Googling the nearest gas station, sending email from your smartphone, or
booking a table at a restaurant .Those are all things you shouldn't do
while driving. But so many drivers have grown accustomed to their
on-the-go tasks that automakers are increasingly trying to make those
things easier to pull off with both hands on the wheel and both eyes on
As General Motors and Ford commissioned ideas from app
makers this week, the possibilities for what you can do with your
vehicle's steering wheel buttons, microphone, speakers and internal
gauges are quickly expanding.
How would you like to choose your
favorite tune by simply uttering the song's title, turn your car into a
mobile Wi-Fi hotspot, or respond to an ad you hear on the radio without
lifting a finger?
At the International CES show, General Motors
and Ford launched programs that will open their designs to developers,
inviting them to create software applications for future car models.
It's a relatively new strategy for car makers, but one that many gadget
manufacturers employ, including Apple, which did it for the original
iPhone in 2007.
The programs free the automakers from having to
keep pace with new technologies by tying the functionality of their
cars' internal systems to advances in smartphones.
Co.'s app developer program, called Sync AppLink, "is a way for (the
company) not to worry about the next big app," said product manager
General Motors Co. said its framework "gives developers a whole new sandbox, with wheels."
some ways, though, the current systems inside cars have a long ways to
go to provide the functionality that smartphones have offered for years.
instance, in a demo of Ford's new integration with music service
Rhapsody, you can wirelessly sync your phone with the car and listen to
playlists you have already created by pressing the voice button on the
steering wheel and saying "play playlist 1."
But you can't just
choose a track by voice on a whim, which is part of what makes these
unlimited streaming plans attractive even at $10 a month.
"Bruno Mars" to your Ford car won't pull up "Locked Out of Heaven,"
although typing it on Rhapsody's website or smartphone app can. The same
is true of Pandora's radio app in Ford cars.
The company plans to
improve the car's ability to respond to voice commands that cover a
wider range of search terms and speech in AppLink 2.0, which is expected
out by September of this year, said C.J. King, development engineer for
General Motors showed off its new relationship with
Apple's Siri voice assistant, which is newly integrated in some of its
cars including the Chevy Spark. Siri, however, only linked up to the
car's speaker and microphone and didn't offer access to the car's inner
Rhapsody CEO Jon Irwin said that it's really just the
beginning for automakers to work more closely with high-tech content
"This is the first step in what's going to be a really
exciting year," Irwin said. "As that technology evolves, you'll see it
get better and better."
When it comes to integrating new
driver-friendly advancements, American automakers are playing catch-up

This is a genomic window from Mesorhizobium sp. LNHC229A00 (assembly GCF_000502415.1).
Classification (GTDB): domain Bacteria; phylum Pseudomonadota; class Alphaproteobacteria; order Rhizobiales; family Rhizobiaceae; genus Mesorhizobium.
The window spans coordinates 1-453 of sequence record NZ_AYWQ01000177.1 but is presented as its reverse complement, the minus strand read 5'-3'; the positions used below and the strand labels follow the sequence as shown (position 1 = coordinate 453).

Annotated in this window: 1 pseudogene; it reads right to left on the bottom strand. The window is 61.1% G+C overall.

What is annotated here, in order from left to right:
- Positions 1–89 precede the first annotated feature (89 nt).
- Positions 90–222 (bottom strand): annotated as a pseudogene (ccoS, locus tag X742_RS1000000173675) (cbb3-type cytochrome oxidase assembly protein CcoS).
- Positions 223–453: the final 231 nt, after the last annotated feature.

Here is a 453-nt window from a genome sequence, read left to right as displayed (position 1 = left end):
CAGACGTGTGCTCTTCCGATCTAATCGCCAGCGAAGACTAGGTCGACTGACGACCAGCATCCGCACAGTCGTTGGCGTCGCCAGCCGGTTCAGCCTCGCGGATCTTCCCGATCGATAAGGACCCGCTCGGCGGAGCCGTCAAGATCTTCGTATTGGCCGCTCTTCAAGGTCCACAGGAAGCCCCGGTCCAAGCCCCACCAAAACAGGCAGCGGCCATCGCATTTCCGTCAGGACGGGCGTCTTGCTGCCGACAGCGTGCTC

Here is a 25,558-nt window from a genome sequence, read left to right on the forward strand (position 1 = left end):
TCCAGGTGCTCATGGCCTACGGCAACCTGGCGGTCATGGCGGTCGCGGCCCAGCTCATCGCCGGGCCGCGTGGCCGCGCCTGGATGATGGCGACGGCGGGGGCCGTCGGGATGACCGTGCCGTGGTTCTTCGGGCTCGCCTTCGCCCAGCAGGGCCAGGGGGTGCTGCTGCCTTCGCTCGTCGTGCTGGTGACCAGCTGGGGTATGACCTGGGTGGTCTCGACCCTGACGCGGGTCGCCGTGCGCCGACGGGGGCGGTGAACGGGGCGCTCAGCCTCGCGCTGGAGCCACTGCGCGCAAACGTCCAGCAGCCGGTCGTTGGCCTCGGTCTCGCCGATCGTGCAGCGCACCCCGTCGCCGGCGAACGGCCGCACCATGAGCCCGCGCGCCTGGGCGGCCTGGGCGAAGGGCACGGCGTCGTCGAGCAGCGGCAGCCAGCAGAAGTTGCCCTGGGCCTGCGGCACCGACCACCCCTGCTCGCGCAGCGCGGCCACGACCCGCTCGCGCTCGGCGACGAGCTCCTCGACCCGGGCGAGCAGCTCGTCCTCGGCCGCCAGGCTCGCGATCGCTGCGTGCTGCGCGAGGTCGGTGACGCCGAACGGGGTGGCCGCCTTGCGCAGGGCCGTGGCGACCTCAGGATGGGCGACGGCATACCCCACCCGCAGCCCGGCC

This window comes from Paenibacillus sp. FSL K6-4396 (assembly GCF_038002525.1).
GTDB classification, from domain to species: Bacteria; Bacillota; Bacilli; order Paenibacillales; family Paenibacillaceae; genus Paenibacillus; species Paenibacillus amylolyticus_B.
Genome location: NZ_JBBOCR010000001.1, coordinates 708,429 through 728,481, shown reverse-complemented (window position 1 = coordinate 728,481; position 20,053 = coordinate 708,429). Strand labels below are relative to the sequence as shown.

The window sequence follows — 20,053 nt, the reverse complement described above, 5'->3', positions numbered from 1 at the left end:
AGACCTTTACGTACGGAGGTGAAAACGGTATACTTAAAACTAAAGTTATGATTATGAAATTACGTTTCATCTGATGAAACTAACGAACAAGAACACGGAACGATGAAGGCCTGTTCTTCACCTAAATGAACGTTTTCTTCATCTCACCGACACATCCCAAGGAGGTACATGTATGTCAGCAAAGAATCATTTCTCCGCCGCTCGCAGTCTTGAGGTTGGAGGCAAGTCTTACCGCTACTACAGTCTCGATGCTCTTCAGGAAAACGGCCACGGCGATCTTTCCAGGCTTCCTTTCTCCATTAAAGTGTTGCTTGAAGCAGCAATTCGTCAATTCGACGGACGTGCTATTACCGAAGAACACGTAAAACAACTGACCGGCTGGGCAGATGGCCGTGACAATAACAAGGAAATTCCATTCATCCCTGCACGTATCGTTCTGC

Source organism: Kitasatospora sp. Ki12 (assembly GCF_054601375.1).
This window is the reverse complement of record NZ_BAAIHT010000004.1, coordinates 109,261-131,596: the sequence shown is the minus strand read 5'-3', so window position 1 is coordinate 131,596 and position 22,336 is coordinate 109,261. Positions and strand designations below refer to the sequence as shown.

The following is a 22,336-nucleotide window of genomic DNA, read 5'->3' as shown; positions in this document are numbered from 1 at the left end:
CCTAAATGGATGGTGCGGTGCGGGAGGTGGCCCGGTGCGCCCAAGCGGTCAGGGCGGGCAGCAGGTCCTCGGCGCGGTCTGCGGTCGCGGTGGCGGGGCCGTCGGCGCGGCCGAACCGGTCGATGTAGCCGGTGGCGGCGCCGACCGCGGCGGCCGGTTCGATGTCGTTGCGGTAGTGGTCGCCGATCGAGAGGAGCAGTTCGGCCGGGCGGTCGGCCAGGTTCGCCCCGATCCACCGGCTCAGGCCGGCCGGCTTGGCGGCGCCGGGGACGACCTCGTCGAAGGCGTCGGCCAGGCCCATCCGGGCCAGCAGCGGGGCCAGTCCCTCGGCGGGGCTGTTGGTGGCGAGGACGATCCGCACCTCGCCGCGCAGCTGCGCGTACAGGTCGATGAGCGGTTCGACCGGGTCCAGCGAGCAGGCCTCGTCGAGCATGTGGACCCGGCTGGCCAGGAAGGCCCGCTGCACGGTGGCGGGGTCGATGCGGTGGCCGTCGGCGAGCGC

to their Asian counterparts.
Hyundai's Blue Link technology syncs
with iPhones and Android devices already and allows users to check their
car's maintenance data like tire pressure, fluids and the condition of
airbags on their mobile devices. The service debuted in 2011 on its
Sonata and is expanding to a wider range of vehicles. Voice-activated
control of third-party music apps isn't integrated yet, but the company
is exploring using Google's Android software to do so.
Toyota's use of voice is the most advanced of the auto providers, even though it had nothing new to show at this year's CES.
it upgraded its Entune service for Toyota cars and Enform for its Lexus
line at CES last year, drivers got the ability to use their voice to
control several key apps, allowing them to say, for example, "Adele" to
the iHeart Radio or Pandora app to create a custom station with tracks
from the British singer and others who sound similar.
commands also worked to buy movie tickets, make restaurant reservations
through the OpenTable app and get turn-by-turn navigation towards cheap
Both Toyota's and Hyundai's systems require yearly subscription fees after free trial periods.
Chrysler's Ram 1500 truck introduced at the gadget show this year,
iHeart Radio was added as an application. Users who link their
smartphones to the car can select from customized stations they've made
already but aren't able to create new ones by voice. That is not likely
to be a barrier for long, said Brian Lakamp, president of iHeart parent
Clear Channel Digital.
"Voice activation - it's a trend and it's
going to get more and more sophisticated over time," Lakamp said. "We'll
be lock-step when they're taking advantage of voice to the extent they
The truck also includes the option of using a 3G cellular
phone chip inside the vehicle itself to become a Wi-Fi hotspot for $15 a
day. That could be an attractive feature for people who might want to
use the truck for a tail-gate party.
And one small company called
Livio was looking to drum up some business from radio stations and
automakers with a prototype for embedding tiny codes inside traditional
FM radio streams. The codes would allow cellphone users to respond to
advertisements with a tap on their smartphone screen. The technology
could one day enable companies to send coupons through traditional FM
radio stations to drivers who let them know they're interested.
Livio Connect system "opens FM radio to two-way communication," said
marketing director Nicole Yelland. "No longer is it shouting at you.
There's a dialogue."
Given that Google, Toyota and others have
been testing driverless cars, it's not hard to imagine the day when your
smartphone will hear your stomach gurgle, get Burger King to send you a
coupon, and then guide the car up to the drive-thru window for a quick
In pics: Best of CES 2013